Beyond the Lusata anniversary of 2022
The Lusata celebration encourages and strengthens the commitment to actively meet the changing educational, economic, cultural, and societal needs of the region, the nation, and the world. The gathering facilitates the acceptance, appreciation, and celebration of diverse ideas, cultures, and values. The event comprises a wide variety of local and international music, energetic dancing, tasty cuisine, and inventive arts & crafts. However, it is a worthwhile event that allows schools and residents of the local community, region, or country to join in the celebration of culture through art and entertainment.
After COVID-19, the Lusata is celebrated
This aims to promote diversity celebration and provides an excellent historical overview of the event up until COVID-19. However, the spirit of the celebration has not changed. Sope Dixon Mubita Lusepani and Sope Patrick Tubazie Likukela, the two recently deceased Premiers of the Mafwe Traditional Authority, would be honored with a significant portion of the festivities, according to this opinion (may their souls rest in eternal peace).
Diversity and longevity of Lusata
Diversity, when applied to humans, refers to the incorporation of a vast array of cultures, ethnicities and groups, races, religious beliefs, socioeconomic backgrounds, sexual orientation, and gender identity. The diversity of life encompasses not just the vast universe of human cultures and languages, but also the vast universe of plant and animal species, habitats, and ecosystems. Consequently, a world or community that is more sustainable is one in which biological, cultural, and linguistic diversity thrives due to the system’s resilience. On the basis of this wide array of ecological and human cultures, a sustainable and resilient global community is constructed. While the diversity festival promotes sustainability via diversity, its ongoing greening measures include support for local businesses, procurement of local food, and efforts to reduce product packaging (bulk vs. individual).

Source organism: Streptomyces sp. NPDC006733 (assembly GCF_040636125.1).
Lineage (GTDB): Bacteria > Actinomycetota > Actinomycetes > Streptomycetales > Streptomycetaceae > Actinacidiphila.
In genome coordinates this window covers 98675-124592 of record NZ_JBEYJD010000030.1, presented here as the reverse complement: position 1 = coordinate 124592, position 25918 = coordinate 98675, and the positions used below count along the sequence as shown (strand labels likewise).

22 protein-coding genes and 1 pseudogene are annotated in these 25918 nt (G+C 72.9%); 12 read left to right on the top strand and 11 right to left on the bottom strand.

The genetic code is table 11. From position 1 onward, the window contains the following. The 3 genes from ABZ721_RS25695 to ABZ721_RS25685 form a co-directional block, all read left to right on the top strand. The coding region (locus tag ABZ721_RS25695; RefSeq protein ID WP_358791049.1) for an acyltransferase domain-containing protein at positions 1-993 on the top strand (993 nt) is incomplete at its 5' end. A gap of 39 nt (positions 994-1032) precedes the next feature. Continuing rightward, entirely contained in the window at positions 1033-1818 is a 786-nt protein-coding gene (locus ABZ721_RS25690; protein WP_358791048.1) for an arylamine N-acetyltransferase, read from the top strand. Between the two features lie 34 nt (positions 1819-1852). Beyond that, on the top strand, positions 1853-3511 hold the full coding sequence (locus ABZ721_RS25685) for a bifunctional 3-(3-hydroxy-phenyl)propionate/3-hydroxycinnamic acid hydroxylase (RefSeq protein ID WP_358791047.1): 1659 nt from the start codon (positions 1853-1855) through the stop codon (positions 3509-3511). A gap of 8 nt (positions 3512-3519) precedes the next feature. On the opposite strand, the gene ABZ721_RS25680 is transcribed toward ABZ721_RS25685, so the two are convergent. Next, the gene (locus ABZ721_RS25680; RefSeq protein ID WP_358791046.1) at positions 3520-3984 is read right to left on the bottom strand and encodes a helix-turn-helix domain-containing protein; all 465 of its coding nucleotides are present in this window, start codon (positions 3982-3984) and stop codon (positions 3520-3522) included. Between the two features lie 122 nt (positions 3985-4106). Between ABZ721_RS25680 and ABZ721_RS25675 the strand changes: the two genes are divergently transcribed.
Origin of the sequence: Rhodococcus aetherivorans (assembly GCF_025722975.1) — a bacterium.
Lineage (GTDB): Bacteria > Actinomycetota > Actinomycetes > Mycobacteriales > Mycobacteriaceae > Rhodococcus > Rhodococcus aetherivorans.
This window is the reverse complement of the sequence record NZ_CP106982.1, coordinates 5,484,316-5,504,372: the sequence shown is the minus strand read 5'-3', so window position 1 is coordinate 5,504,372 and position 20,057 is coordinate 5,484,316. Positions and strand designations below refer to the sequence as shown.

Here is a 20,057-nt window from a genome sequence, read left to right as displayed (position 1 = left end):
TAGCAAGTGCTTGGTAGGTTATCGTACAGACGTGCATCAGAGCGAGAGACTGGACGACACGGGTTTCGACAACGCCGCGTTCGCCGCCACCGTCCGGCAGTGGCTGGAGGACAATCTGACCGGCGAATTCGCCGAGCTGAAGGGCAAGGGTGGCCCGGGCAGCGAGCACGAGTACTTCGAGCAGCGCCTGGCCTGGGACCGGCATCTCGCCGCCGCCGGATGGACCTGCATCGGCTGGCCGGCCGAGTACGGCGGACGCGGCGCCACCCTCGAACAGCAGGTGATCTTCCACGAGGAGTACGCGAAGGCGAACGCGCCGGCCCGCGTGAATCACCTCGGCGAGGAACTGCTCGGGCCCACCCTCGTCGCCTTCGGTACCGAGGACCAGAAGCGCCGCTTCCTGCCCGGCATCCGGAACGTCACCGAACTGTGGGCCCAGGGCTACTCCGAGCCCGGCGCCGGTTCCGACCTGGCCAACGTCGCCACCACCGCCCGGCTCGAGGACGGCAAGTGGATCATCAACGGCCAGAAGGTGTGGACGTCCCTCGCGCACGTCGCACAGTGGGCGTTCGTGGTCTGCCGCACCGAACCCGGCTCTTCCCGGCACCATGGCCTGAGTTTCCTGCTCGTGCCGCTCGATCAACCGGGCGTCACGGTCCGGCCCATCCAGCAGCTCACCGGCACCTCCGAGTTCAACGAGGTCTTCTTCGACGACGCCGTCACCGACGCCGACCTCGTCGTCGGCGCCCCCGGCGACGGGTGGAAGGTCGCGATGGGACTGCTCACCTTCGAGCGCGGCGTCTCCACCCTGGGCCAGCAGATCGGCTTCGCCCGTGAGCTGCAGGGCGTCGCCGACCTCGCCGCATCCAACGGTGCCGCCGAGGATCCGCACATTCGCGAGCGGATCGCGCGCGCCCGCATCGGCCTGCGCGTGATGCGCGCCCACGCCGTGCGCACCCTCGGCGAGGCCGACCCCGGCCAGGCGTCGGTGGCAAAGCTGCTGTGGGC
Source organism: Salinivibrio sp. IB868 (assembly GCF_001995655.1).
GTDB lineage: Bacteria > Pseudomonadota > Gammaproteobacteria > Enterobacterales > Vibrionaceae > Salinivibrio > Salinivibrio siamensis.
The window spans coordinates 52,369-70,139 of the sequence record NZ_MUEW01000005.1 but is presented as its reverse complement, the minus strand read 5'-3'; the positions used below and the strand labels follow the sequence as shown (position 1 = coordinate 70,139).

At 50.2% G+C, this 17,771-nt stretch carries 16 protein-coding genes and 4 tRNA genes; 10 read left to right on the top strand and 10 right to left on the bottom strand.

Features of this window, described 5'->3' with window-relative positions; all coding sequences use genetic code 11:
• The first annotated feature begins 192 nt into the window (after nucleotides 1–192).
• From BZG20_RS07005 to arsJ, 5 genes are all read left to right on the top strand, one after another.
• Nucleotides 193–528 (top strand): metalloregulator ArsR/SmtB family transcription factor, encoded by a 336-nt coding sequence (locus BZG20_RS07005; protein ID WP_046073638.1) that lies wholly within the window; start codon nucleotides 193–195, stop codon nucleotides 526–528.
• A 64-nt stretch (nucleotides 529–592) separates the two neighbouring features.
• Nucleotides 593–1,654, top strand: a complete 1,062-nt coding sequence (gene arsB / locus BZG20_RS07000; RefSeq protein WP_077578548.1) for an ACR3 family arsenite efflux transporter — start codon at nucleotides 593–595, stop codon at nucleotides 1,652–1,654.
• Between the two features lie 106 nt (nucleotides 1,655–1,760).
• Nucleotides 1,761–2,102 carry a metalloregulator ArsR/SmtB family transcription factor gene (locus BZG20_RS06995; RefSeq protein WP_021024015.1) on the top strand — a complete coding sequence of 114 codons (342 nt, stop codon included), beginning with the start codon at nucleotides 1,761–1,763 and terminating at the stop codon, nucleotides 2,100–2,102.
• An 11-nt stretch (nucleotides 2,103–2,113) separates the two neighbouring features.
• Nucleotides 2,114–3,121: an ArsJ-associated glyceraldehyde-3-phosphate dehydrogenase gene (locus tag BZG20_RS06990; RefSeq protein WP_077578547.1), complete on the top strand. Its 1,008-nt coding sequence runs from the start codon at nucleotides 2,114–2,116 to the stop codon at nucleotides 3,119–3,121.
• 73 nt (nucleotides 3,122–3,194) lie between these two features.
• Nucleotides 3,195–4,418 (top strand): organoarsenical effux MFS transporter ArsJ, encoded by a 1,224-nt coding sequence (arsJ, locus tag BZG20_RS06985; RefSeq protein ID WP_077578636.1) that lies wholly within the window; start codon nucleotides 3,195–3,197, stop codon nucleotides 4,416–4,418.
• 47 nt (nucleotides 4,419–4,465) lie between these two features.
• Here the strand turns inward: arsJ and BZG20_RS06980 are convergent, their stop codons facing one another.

Maya Angelou reminds us that there is both beauty and strength in diversity: Therefore, when the Lusata cultural festival day approaches during the last week of September 2022, let us all embrace peace and harmony. We ask the Mafwe and all attendees to enjoy the Lusata 2022 in style and to respect each other’s cultural differences.
On October 2, 2022, Chinchimane will be the place to be. Peace!
This opinion piece was written by Mr. Sibuku Malumbano and Mr.Munyungano Musisanyani of the Mafwe Tribe.Views and opinions expressed in this article are not those of the Caprivi Vision Nespaper